Note: This article focuses on ear tube insertion in children. However, most of the information could also apply to adults with similar symptoms or problems.
What are ear tubes and what purpose do they serve?
Ear tube insertion involves placing tubes through the eardrums. The eardrum is the thin layer of tissue that separates the outer and middle ear.
Buildup of fluid in child’s eardrum could possibly mean the need for ear tube insertion. The surgical procedure of ear tube insertion initially drains out excess fluid during the procedure itself, and then the tube prevents further buildup from occurring over the long term. Usually, after a few years the ear tubes fall out naturally, and by then the child is past the point in time where fluid buildup can occur. In some cases, if the tubes have not fallen out on their own, another surgical procedure may be required. If ear infections return after the tubes fall out, another set of ear tubes can be inserted.
In what cases would a child need ear tubes to be inserted?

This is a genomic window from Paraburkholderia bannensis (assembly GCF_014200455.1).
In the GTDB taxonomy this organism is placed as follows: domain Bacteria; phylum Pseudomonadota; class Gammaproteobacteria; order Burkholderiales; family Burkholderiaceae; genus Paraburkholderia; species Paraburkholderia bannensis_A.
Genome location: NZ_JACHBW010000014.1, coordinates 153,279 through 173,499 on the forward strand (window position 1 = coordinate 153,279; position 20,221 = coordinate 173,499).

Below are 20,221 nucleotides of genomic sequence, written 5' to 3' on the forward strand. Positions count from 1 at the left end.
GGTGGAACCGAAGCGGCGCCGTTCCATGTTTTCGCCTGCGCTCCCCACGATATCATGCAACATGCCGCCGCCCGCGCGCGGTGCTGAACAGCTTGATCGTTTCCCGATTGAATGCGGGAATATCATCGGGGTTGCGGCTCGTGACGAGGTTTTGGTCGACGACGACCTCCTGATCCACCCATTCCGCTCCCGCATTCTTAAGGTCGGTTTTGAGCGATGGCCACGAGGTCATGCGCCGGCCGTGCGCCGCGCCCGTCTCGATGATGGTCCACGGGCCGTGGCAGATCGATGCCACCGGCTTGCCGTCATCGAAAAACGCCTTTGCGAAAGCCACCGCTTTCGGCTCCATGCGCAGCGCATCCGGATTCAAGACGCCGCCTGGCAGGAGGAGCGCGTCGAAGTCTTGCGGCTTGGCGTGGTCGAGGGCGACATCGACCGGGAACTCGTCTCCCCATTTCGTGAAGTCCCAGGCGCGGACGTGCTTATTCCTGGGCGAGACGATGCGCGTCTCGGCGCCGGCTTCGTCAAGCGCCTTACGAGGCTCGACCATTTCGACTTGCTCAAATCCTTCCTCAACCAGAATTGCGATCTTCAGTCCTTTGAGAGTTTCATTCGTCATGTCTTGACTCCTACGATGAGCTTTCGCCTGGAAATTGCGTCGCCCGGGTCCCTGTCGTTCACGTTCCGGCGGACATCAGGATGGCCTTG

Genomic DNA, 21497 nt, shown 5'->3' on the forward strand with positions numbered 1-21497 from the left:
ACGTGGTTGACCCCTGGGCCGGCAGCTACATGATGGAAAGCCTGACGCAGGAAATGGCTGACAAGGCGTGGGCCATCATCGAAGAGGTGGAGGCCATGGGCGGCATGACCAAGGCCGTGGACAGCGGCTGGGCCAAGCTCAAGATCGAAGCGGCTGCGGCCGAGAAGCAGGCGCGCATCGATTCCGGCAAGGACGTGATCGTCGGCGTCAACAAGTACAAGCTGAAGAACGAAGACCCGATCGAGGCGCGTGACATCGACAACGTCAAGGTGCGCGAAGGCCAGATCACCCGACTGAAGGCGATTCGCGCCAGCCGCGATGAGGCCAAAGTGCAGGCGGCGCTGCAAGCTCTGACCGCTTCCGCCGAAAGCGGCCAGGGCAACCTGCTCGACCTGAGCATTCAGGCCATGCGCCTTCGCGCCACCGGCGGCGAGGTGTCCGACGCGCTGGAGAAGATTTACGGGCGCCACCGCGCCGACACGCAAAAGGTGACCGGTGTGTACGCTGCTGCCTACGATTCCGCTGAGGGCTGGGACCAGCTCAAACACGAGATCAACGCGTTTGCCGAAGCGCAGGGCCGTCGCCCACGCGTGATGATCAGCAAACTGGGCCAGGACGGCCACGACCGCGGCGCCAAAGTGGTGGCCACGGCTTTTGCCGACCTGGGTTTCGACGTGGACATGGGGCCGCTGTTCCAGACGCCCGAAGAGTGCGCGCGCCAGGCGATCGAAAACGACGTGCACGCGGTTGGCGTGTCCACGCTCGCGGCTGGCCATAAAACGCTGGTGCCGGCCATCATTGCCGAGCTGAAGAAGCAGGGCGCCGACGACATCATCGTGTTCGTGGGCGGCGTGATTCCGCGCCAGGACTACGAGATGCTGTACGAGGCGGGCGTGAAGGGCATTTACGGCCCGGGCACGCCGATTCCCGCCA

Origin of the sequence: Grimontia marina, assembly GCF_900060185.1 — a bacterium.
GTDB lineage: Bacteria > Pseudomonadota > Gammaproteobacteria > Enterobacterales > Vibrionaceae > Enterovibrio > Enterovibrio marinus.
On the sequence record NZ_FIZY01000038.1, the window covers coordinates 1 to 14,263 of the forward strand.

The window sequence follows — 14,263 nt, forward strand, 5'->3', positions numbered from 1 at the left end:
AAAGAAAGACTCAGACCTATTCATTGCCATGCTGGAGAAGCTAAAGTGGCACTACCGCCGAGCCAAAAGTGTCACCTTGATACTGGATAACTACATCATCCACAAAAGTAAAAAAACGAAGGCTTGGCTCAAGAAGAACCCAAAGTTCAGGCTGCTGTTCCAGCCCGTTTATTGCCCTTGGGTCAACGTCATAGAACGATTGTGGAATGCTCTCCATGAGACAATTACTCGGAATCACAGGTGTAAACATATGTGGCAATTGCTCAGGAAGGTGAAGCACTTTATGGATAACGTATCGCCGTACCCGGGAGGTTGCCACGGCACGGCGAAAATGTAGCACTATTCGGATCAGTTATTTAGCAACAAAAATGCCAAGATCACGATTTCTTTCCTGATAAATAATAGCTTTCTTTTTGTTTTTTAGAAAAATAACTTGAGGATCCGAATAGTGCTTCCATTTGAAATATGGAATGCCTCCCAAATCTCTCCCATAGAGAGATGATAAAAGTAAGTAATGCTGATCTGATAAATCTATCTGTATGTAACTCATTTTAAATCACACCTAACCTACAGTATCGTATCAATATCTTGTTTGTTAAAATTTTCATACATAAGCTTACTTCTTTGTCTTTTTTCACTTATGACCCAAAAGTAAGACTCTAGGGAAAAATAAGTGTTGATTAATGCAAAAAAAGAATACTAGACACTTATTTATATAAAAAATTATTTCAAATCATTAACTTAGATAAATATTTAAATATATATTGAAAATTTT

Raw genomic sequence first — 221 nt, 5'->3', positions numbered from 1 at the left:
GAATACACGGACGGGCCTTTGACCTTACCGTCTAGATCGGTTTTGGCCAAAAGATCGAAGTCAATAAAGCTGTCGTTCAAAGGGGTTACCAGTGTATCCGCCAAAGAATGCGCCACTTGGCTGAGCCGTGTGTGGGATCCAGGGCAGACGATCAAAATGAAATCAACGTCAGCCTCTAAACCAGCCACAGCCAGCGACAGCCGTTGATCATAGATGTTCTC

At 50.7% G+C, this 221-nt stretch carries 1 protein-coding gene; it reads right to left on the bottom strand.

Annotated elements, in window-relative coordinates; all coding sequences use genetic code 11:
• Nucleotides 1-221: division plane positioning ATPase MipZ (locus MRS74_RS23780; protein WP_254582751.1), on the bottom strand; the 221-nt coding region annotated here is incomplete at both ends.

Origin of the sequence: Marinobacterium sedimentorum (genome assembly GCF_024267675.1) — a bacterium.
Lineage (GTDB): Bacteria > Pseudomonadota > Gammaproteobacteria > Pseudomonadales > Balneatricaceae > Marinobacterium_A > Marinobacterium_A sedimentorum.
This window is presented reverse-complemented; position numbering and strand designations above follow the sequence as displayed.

A child would need to have ear tubes inserted when:
The fluid that has built up does not go away after three months and both ears are affected, or
When fluid is only in one ear and does not go away in six months’ time.
The buildup of fluid behind a child’s eardrum can cause hearing loss. Fortunately, most children don’t have long-term damage to their hearing or speech, even when the fluid is there for many months.
Chronic ear infections and ear infections that do not go away with treatment are also reasons for placing an ear tube.
Ear tubes are also sometimes used for people of any age who have:
A severe ear infection that spreads to nearby bones (mastoiditis) or the brain, or that damages nearby nerves.
Injury to the ear after sudden changes in pressure from flying or deep sea diving.
After this procedure, most parents report that their children:
Recover more quickly from infections